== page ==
Albino FAQ

Question 1 : Why do albinos seem to shy away from light or act like they are blind?

Albinos are sensitive to light and need to be 3-4 months old to get used to light. They are very able to catch crickets in low light conditions and mostly feed in dim light when young. Turn off room lights when feeding.

Question 2 : Why are there different color phases of albinos?

The variation is the same mechanism that you see when you compare a normal wild imported leopard gecko to an orange phase designer gecko. If you take a wild imported leopard gecko and strip away all black pigment then you would have a "normal" wild-type albino. By introducing all my very best designer genes into our albino line each year we have been able to make "designer albinos" improve each season. You can make a more attractive leopard gecko from a wild-type pattern whether is is an amelanistic albino or not.

Question 3 : What is the "Tremper Line" of albinos?

It is my opinion that all the albino genes came from the same wild-imported population in Pakistan in 1996. Since I have had the albino genes the longest of any breeder, I have taken and created my own line of mutations by introducing my designer gene pool into the albino project. Each year my line is being improved through selective breedings. My line of albino genes is the most abundant throughout the herp community. Line breeding or breeding siblings together is not detrimental. My colony of non-albinos has been inbred and line bred for 25 generations with no ill effects.

Question 4 : What will I likely get when I breed these banded albinos together next season?

In carrying this project into it's fourth year, I have also laid down the recessive designer body patterns for "patternless", "jungle" and "striped" phases, in these offspring so that you may get albinos of all known patterns.

Question 5 : What does "het" mean?

It is a slang term for the word heterozygous. A "het" outwardly looks like a normal example of a given species, but genetically carries one or more less dominant (or recessive) traits, such as being albinistic or striped patterned.

  Question 6 :What does "dominant recessive" mean?

This term is applied to a recessive genetic characteristic (like being an albino) that when bred to itself only produces offspring that resemble itself. In this project, when you breed an albino with another albino you will get only albino offspring.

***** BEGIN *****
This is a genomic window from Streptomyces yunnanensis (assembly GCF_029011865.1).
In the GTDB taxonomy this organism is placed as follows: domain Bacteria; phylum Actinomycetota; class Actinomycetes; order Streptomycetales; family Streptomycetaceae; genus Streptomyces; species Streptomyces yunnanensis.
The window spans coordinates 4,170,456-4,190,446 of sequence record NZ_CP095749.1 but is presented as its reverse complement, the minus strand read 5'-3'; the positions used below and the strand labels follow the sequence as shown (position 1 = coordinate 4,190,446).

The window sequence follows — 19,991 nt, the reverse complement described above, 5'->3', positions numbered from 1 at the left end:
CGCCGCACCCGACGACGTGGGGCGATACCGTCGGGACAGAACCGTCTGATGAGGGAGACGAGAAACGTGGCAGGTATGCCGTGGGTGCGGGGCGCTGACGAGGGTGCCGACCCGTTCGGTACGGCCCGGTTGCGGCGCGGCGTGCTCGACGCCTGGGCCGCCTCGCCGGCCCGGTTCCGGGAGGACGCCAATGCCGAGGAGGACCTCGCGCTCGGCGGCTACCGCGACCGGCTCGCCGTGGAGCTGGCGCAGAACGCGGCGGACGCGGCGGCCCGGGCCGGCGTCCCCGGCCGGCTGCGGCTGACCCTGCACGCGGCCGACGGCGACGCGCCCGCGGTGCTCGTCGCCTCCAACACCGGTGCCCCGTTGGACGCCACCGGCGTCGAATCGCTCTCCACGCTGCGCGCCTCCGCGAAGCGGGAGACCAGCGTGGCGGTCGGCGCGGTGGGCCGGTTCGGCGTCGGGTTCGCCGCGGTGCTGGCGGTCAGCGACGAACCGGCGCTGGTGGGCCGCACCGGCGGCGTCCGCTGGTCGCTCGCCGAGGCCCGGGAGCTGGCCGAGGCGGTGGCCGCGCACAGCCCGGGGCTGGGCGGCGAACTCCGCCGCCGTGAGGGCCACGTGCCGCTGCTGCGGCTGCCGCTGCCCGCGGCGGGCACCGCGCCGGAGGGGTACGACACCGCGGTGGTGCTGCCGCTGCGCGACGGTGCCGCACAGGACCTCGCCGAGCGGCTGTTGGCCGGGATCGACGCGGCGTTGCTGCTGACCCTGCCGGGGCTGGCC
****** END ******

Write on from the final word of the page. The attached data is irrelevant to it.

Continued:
Question 7 : What will the babies look like if I breed an albino with a known het for albinism?

50% of the offspring stand a chance of being albino hets and 50% can be albinos. NO offspring can be produced that don't carry the albino gene.

Question 8 : What does "50% Possible Het" mean?

It means that that particular gecko has a 50% (one in two) chance of actually carrying the gene for albinism. It also means that it has a 50% chance of being a normal leopard gecko, as well.

Question 9 : What happens if a pair of "possible hets" is purchased and both animals are carrying the albino gene when they are bred together next year?

Statistically, out of every four young, you could get one albino, two hets and one normal leopard gecko. Another way of expressing such results is that you stand a 25% chance out of every young hatched of it being an albino.

Question 10 : What happens if a pair of "possible hets" is purchased and only one animal is carrying the albino gene when they are bred together next year and you don't know which gecko may be the het?

Yes. 1999 is my first time to ever offer any of my Tremper albino genes to anyone. Therefore, breeders will have young of their own from early 2000 on.

Question 11 : Have any of your albino or het offspring bred for anyone else?


Question 12 : How many albino females can I buy with each male?

At this time, you can buy any amount of albino females you wish.

Question 13 : Do you think the prices in 2003 will hold for a while?

Yes I do, but remember this is a species that can increase its population by a factor of 8-10 every 12 months. Good looking geckos will always be valuable.

Question 14 : What colors can albinos make?

They can make red, orange, yellow, chocolate brown, white, blue, tan - every color except black.

Question 15 : Do all your albinos have eyes with the same amount of red color?

No. Every albino has varying amounts of red eye pigment. Some eyes get more of the fine wavy red lines on the pupil with age and others have a grey tone colored pupil with minute red, orange or pink lines. The eyes not only vary from albino to albino, but for a given albino they vary with age. All albinos are light sensitive and therefore close their eyes in bright light.
United States - GTS